Acromioclavicular Sprain Anatomy
To better understand AC separation, it helps to understand the anatomy of the shoulder joint.
The shoulder joint allows motion between two major bones: the humerus and the scapula. The shoulder joint is a ball and socket joint. A depression in the scapula, called the glenoid, provides the socket for the head of the humerus. Ligaments and muscles hold the joint together as the bones move.
The clavicle, or collar bone, connects to the scapula at the acromion, which is a bony projection off the scapula. The acromioclavicular ligaments normally surround and secure this joint.
There are two main ligaments supporting the AC joint. One or more can be sprained (torn) during this injury.
The two main ligaments supporting the AC joint include:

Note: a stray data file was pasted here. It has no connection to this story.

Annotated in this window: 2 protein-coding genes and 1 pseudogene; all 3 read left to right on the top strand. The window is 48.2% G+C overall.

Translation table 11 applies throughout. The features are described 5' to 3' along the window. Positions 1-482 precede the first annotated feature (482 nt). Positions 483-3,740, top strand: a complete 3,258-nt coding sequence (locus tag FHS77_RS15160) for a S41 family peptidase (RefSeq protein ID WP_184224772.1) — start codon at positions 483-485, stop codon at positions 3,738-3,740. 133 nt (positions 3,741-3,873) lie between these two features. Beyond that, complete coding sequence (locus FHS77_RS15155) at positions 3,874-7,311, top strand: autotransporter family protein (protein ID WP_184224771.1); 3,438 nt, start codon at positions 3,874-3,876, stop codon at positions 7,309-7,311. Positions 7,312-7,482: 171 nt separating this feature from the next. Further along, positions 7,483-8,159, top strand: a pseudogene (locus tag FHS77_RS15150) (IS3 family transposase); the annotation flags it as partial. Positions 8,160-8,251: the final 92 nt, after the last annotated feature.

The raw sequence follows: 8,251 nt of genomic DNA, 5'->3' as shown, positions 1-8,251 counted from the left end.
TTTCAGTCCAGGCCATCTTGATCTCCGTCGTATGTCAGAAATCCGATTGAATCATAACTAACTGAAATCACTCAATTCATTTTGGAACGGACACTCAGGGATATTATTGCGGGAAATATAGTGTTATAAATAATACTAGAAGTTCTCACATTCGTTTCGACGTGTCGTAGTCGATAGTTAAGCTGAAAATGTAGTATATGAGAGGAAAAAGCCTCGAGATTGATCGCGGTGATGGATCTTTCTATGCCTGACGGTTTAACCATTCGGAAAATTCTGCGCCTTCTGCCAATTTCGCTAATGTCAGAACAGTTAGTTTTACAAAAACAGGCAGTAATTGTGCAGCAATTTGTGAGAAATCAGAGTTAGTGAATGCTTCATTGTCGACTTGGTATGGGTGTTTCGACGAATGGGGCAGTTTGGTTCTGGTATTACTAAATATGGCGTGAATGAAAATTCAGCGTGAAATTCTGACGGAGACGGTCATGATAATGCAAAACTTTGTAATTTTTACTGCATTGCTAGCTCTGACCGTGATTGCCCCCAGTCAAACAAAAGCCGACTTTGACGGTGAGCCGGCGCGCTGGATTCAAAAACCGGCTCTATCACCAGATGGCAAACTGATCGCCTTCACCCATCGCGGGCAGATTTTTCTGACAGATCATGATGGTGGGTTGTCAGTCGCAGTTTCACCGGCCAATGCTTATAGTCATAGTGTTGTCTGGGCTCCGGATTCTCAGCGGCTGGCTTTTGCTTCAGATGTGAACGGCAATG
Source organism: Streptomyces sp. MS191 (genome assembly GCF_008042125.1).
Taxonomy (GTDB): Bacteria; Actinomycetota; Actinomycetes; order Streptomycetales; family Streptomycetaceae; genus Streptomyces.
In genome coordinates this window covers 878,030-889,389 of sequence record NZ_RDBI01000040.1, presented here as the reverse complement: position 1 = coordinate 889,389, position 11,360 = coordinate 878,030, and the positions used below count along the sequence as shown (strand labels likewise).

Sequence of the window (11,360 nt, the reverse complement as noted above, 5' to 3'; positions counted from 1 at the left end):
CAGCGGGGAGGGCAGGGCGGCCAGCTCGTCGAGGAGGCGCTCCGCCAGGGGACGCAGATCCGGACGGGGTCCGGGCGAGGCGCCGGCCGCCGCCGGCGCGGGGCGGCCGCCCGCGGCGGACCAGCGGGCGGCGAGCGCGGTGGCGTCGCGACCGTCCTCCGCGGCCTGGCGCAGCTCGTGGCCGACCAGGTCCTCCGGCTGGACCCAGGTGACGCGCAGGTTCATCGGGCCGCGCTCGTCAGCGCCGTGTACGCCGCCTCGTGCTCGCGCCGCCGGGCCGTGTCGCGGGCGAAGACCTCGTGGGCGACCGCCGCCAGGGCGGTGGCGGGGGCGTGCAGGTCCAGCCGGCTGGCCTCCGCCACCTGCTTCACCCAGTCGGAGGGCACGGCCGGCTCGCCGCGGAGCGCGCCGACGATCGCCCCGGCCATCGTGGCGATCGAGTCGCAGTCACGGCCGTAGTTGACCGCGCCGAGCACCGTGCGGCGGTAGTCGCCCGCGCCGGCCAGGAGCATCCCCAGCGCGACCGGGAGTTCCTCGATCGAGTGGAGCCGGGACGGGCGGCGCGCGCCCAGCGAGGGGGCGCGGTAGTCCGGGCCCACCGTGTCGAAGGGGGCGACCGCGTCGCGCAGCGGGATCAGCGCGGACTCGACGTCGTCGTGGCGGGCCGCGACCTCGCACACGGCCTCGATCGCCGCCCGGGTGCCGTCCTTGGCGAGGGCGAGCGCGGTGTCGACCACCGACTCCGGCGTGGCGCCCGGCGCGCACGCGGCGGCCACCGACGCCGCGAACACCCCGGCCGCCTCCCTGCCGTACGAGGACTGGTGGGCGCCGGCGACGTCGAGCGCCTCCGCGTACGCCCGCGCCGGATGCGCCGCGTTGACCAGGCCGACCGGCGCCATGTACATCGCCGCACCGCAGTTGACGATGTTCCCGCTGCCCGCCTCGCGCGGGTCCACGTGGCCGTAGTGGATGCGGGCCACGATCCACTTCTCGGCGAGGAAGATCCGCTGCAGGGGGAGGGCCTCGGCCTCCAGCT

- Acromioclavicular ligament
- Fastens the acromion, a portion of the scapula, to the clavicle
- Coracoclavicular ligament:
- Fastens the coracoid process, a portion of the scapula, to the clavicle
- Composed of the conoid ligament and the trapezoid ligament
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- Jerosch J, Filler T, Peuker E, Greig M, Siewering U. Which stabilization technique corrects anatomy best in patients with AC-separation? An experimental study. Knee Surg Sports Traumatol Arthrosc. 1999;7(6):365-72. 
- Rolla PR, Surace MF, Murena L. Arthroscopic treatment of acute acromioclavicular joint dislocation. Arthroscopy. 2004 Jul;20(6):662-8.